Summing up the elements of a vector is an important operation in deep learning, such as the network loss function, but we can also use it as a way to simplify computing the derivative of vector dot product and other operations that reduce vectors to scalars.
Let . Notice we were careful here to leave the parameter as a vector because each function could use all values in the vector, not just . The sum is over the results of the function and not the parameter. The gradient ( Jacobian) of vector summation is:
(The summation inside the gradient elements can be tricky so make sure to keep your notation consistent.)
Let’s look at the gradient of the simple . The function inside the summation is just and the gradient is then:
Because for , we can simplify to:
Notice that the result is a horizontal vector full of 1s, not a vertical vector, and so the gradient is . (The exponent of represents the transpose of the indicated vector. In this case, it flips a vertical vector to a horizontal vector.) It’s very important to keep the shape of all of your vectors and matrices in order otherwise it’s impossible to compute the derivatives of complex functions.
As another example, let’s sum the result of multiplying a vector by a constant scalar. If then . The gradient is:
The derivative with respect to scalar variable is :
We can’t compute partial derivatives of very complicated functions using just the basic matrix calculus rules we’ve seen so far. For example, we can’t take the derivative of nested expressions like directly without reducing it to its scalar equivalent. We need to be able to combine our basic vector rules using what we can call the vector chain rule. Unfortunately, there are a number of rules for differentiation that fall under the name “chain rule” so we have to be careful which chain rule we’re talking about. Part of our goal here is to clearly define and name three different chain rules and indicate in which situation they are appropriate. To get warmed up, we’ll start with what we’ll call the single-variable chain rule, where we want the derivative of a scalar function with respect to a scalar. Then we’ll move on to an important concept called the total derivative and use it to define what we’ll pedantically call the single-variable total-derivative chain rule. Then, we’ll be ready for the vector chain rule in its full glory as needed for neural networks.
The chain rule is conceptually a divide and conquer strategy (like Quicksort) that breaks complicated expressions into subexpressions whose derivatives are easier to compute. Its power derives from the fact that we can process each simple subexpression in isolation yet still combine the intermediate results to get the correct overall result.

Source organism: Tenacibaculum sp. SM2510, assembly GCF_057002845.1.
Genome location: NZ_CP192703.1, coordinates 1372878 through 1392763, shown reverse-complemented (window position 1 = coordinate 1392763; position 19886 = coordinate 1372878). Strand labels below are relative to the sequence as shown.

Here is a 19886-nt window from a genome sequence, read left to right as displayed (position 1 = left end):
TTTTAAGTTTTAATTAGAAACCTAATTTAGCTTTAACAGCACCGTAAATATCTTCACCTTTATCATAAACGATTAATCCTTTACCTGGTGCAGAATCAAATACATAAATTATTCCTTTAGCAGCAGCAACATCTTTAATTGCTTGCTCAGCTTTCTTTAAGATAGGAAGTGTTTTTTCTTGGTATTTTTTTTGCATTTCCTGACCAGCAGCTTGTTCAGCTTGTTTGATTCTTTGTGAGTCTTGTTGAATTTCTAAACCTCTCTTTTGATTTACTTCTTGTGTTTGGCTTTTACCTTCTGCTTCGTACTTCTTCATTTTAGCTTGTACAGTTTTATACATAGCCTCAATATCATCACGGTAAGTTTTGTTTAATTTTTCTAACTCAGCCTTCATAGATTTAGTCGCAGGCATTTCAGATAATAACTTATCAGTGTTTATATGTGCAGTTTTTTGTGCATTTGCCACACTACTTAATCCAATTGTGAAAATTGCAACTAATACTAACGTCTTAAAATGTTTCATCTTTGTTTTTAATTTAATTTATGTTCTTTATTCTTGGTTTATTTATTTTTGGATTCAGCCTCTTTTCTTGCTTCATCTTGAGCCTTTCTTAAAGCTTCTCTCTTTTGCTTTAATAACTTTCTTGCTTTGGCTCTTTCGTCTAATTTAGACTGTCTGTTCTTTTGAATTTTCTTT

The chain rule comes into play when we need the derivative of an expression composed of nested subexpressions. For example, we need the chain rule when confronted with expressions like . The outermost expression takes the of an intermediate result, a nested subexpression that squares . Specifically, we need the single-variable chain rule, so let’s start by digging into that in more detail.
Let’s start with the solution to the derivative of our nested expression: . It doesn’t take a mathematical genius to recognize components of the solution that smack of scalar differentiation rules, and . It looks like the solution is to multiply the derivative of the outer expression by the derivative of the inner expression or “chain the pieces together,” which is exactly right. In this section, we’ll explore the general principle at work and provide a process that works for highly-nested expressions of a single variable.
Chain rules are typically defined in terms of nested functions, such as for single-variable chain rules. (You will also see the chain rule defined using function composition , which is the same thing.) Some sources write the derivative using shorthand notation , but that hides the fact that we are introducing an intermediate variable: , which we’ll see shortly. It’s better to define the single-variable chain rule of explicitly so we never take the derivative with respect to the wrong variable. Here is the formulation of the single-variable chain rule we recommend:
To deploy the single-variable chain rule, follow these steps:
Introduce intermediate variables for nested subexpressions and subexpressions for both binary and unary operators; e.g., is binary, and other trigonometric functions are usually unary because there is a single operand. This step normalizes all equations to single operators or function applications.